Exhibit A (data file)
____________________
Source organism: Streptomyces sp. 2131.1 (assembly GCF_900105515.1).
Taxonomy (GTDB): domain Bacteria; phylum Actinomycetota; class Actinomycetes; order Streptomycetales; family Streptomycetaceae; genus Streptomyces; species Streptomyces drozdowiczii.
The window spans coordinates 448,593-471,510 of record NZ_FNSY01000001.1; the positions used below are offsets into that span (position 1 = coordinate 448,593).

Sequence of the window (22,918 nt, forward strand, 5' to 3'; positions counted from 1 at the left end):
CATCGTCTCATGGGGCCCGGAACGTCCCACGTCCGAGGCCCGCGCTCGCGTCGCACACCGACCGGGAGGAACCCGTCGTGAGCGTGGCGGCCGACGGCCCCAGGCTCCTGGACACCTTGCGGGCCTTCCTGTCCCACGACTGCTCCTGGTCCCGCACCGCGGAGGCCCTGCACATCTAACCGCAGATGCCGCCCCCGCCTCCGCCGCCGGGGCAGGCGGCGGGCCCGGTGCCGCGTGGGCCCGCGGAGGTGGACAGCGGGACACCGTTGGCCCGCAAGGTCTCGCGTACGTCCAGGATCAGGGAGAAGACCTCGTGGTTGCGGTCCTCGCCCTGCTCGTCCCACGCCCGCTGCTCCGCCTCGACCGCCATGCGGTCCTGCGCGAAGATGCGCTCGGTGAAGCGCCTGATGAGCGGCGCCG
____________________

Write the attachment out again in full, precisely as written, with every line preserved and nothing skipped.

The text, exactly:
Source organism: Streptomyces sp. 2131.1 (assembly GCF_900105515.1).
Taxonomy (GTDB): domain Bacteria; phylum Actinomycetota; class Actinomycetes; order Streptomycetales; family Streptomycetaceae; genus Streptomyces; species Streptomyces drozdowiczii.
The window spans coordinates 448,593-471,510 of record NZ_FNSY01000001.1; the positions used below are offsets into that span (position 1 = coordinate 448,593).

Sequence of the window (22,918 nt, forward strand, 5' to 3'; positions counted from 1 at the left end):
CATCGTCTCATGGGGCCCGGAACGTCCCACGTCCGAGGCCCGCGCTCGCGTCGCACACCGACCGGGAGGAACCCGTCGTGAGCGTGGCGGCCGACGGCCCCAGGCTCCTGGACACCTTGCGGGCCTTCCTGTCCCACGACTGCTCCTGGTCCCGCACCGCGGAGGCCCTGCACATCTAACCGCAGATGCCGCCCCCGCCTCCGCCGCCGGGGCAGGCGGCGGGCCCGGTGCCGCGTGGGCCCGCGGAGGTGGACAGCGGGACACCGTTGGCCCGCAAGGTCTCGCGTACGTCCAGGATCAGGGAGAAGACCTCGTGGTTGCGGTCCTCGCCCTGCTCGTCCCACGCCCGCTGCTCCGCCTCGACCGCCATGCGGTCCTGCGCGAAGATGCGCTCGGTGAAGCGCCTGATGAGCGGCGCCG